A broken system: Colorado struggles to uphold laws requiring timely mental competency service for detainees, despite losing lawsuits and years of failure
The state of Colorado has failed for almost a decade to provide mental health services, including evaluations to determine mental competency, to thousands of people in jail who are awaiting trial and presumed innocent.
Despite multiple court orders to reduce the backlogs, pre-trial detainees who require mental competency evaluations and treatment are consistently languishing in Colorado jails or the state mental hospital in Pueblo, often for weeks or even months at a time, in violation of state laws and the U.S. Constitution.
The problem has ballooned in recent years as chronic understaffing, a shortage of mental health beds and a sharp increase in the number of detainees recommended for competency services all add up to a crisis.
Robert Werthwein, the director of the Colorado Office of Behavioral Health, acknowledged the state’s failure, telling Rocky Mountain PBS: “We can do more. We will do more.”
While the history of backlogs dates back more than a decade, the issue formally entered into the legal system in 2011 when Disability Law Colorado, the state’s designated watchdog for the mentally ill, then known as the Center for Legal Advocacy, sued the state.
“Through lack of funding from the state, the competency system really never developed and kept pace with the number of new referrals coming in each month,” Mark Ivandick, the managing attorney of Disability Law Colorado, told RMPBS. “That caused individuals to be warehoused...in jails across the state, without services.”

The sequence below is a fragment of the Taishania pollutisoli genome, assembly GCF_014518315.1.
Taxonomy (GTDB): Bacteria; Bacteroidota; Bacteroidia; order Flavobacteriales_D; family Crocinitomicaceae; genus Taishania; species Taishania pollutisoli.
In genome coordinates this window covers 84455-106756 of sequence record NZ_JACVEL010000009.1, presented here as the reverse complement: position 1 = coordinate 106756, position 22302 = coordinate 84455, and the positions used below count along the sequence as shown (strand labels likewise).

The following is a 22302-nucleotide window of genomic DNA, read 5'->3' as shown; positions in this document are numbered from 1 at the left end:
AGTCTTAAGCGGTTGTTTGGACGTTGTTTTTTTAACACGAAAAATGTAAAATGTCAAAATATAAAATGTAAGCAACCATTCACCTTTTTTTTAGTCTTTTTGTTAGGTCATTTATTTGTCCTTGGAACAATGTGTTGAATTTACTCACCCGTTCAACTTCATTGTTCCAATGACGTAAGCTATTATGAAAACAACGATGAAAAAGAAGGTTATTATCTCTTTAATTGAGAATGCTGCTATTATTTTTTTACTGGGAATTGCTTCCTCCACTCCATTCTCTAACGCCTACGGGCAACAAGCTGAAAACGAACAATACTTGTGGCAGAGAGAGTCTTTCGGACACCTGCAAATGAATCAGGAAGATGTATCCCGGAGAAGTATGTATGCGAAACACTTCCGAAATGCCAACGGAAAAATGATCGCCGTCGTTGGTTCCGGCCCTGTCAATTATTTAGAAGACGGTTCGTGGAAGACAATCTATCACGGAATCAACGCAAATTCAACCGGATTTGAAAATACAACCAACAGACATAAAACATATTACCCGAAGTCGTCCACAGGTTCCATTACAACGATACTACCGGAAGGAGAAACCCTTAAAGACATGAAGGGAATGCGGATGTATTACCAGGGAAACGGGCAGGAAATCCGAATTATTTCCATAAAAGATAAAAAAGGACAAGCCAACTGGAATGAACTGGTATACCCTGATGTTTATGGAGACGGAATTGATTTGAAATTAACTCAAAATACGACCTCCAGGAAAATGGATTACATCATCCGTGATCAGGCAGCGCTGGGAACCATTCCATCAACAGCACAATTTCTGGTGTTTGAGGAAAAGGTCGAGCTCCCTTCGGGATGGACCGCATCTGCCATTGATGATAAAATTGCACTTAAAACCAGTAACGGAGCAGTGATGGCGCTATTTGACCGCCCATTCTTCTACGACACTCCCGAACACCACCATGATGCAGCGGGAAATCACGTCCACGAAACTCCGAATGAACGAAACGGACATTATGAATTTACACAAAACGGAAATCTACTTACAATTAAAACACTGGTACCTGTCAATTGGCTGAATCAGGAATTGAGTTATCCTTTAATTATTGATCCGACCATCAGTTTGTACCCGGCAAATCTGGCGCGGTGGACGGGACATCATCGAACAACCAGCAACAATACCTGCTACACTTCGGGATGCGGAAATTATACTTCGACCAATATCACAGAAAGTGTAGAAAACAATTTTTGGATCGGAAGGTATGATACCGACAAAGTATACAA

In 2012, a federal court ruled in favor of Disability Law Colorado and ordered the state to provide timely competency evaluations and treatment to detainees. The state did not comply – the settlement agreement lacked enforcement mechanisms – and Disability Law Colorado sued the state several more times.
A wakeup call came in April 2019, when a federal court in Denver issued a consent decree ordering the state to abide by strict timetables for both evaluating inmates and restoring detainees’ competency or face stiff financial penalties.
Currently the state remains out of compliance with the consent decree, paying fines of up to $1.3 million per month, capped at $10 million per year. The state admits it will not be compliant with the timetable at least through 2020.
State officials, mental health experts and civil rights advocates, including Disability Law Colorado, convened in July 2019 to form a governor’s subcommittee to examine the competency problem and provide a template for solutions.
The subcommittee seeks to implement wholesale changes based on the subcommittee’s conviction that the behavioral health system, not the criminal justice system, can better serve many low-level, non-violent offenders.
At the core is a major policy shift that would move some competency services from the jails and state hospital system into the community, with a focus on preventing those who need services from being arrested.
But those changes are years away.
In response to hundreds of Coloradans currently waiting in jails for competency services, the state Department of Human Services, the agency that oversees the Office of Behavioral Health, is adding 24 beds at the state mental hospital in Pueblo, supplementing the 70 beds that came online in 2019.
Additionally, the state, for the first time in decades, will provide competency services at the state hospital at Ft. Logan, funding 44 beds. But again, occupancy there is still years away.
Separately, the Office of Behavioral Health and local governments have implemented programs to provide more timely competency services to detainees.